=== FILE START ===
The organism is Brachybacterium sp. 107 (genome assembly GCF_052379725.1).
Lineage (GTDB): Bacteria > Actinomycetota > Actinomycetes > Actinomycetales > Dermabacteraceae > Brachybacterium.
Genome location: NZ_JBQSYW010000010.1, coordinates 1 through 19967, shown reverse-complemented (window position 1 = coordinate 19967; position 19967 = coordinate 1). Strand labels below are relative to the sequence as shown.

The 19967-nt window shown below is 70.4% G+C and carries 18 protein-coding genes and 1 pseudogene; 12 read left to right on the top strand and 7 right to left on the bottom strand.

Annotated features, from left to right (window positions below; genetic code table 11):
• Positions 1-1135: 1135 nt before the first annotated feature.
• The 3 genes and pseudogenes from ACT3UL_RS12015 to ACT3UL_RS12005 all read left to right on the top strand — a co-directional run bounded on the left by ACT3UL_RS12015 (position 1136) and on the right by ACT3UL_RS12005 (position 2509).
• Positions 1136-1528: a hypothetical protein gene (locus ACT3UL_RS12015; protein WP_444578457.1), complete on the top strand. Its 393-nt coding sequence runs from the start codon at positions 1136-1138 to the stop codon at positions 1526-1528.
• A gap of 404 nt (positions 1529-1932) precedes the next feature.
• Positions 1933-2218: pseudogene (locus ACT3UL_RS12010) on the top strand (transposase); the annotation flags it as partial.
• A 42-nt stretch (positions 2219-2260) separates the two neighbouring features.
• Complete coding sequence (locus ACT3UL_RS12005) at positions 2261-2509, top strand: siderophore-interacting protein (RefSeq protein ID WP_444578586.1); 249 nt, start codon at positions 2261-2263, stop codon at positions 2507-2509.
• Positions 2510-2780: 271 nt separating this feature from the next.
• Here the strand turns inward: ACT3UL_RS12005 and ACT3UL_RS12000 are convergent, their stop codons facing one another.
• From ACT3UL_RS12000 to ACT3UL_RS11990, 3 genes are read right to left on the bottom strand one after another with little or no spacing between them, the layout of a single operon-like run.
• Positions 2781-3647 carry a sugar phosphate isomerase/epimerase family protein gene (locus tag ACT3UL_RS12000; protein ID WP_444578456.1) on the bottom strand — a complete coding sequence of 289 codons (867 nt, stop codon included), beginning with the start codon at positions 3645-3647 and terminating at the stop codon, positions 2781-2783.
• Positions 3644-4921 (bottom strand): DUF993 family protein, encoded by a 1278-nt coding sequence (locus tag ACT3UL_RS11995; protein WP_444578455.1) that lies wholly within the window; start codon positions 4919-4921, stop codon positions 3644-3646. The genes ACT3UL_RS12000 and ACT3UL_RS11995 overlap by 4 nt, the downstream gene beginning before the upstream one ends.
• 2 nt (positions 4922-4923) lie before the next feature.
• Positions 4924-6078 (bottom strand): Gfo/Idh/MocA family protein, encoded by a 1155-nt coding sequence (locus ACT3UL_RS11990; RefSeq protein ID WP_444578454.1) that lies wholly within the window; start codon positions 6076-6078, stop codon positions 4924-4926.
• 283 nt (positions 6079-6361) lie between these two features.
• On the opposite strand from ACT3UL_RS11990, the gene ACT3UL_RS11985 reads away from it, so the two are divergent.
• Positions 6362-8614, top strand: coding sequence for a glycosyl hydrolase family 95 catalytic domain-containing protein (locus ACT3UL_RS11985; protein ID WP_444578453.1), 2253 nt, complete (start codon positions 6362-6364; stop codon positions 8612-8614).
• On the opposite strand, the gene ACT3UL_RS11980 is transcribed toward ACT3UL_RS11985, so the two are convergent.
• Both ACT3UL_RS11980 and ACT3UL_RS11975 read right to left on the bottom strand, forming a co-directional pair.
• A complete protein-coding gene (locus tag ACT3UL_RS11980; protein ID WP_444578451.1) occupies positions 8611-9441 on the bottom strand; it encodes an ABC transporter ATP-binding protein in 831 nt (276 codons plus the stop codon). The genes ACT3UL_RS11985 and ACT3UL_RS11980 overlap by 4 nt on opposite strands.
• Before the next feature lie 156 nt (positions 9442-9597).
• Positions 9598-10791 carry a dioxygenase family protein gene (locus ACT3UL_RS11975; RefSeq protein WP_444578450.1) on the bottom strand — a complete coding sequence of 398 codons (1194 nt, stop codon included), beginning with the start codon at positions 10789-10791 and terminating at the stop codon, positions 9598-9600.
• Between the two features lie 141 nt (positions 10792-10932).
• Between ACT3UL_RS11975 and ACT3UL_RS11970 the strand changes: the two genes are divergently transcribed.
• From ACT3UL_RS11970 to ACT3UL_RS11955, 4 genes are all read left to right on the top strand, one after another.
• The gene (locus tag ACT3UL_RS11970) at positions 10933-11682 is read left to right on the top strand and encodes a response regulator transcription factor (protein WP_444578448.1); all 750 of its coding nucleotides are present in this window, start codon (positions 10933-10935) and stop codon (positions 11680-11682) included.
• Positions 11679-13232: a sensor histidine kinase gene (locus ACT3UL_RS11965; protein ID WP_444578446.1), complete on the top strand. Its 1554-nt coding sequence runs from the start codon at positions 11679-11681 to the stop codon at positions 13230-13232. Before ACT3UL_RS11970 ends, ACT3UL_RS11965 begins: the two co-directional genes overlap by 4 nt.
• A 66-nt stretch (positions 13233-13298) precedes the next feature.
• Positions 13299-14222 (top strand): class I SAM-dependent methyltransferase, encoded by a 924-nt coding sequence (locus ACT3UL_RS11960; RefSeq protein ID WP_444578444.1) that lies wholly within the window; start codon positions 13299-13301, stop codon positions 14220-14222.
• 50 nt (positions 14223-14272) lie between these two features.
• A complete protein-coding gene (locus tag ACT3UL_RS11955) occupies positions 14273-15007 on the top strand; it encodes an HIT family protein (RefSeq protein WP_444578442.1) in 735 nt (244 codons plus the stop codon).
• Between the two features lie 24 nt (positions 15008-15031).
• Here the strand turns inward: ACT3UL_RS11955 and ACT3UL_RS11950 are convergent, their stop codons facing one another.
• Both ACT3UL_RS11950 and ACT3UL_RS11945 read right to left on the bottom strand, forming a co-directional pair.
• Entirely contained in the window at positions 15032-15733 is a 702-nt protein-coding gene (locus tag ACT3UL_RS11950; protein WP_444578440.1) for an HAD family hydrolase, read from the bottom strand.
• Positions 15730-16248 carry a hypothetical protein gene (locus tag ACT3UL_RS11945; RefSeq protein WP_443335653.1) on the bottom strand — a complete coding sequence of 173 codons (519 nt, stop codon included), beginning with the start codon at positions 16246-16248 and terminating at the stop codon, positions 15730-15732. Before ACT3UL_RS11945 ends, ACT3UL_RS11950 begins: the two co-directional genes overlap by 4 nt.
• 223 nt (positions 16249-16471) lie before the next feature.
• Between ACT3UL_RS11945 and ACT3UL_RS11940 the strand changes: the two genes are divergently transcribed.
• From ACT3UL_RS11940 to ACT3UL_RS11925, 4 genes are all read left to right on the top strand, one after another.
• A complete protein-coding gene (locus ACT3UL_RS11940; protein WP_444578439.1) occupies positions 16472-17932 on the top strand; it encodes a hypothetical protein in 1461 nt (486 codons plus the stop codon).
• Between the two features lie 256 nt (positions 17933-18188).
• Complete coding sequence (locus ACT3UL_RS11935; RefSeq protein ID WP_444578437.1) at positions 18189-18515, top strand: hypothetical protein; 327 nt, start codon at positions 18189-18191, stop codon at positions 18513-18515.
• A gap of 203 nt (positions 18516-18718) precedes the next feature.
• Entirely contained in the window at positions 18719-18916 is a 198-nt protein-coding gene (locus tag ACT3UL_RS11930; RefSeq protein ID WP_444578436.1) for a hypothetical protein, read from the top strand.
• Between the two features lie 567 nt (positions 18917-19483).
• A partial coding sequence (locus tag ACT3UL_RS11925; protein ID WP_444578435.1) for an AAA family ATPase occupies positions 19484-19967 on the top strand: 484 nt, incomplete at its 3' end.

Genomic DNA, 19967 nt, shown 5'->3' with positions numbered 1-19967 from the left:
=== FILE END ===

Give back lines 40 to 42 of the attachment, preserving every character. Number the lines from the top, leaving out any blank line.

• Entirely contained in the window at positions 15032-15733 is a 702-nt protein-coding gene (locus tag ACT3UL_RS11950; protein WP_444578440.1) for an HAD family hydrolase, read from the bottom strand.
• Positions 15730-16248 carry a hypothetical protein gene (locus tag ACT3UL_RS11945; RefSeq protein WP_443335653.1) on the bottom strand — a complete coding sequence of 173 codons (519 nt, stop codon included), beginning with the start codon at positions 16246-16248 and terminating at the stop codon, positions 15730-15732. Before ACT3UL_RS11945 ends, ACT3UL_RS11950 begins: the two co-directional genes overlap by 4 nt.
• 223 nt (positions 16249-16471) lie before the next feature.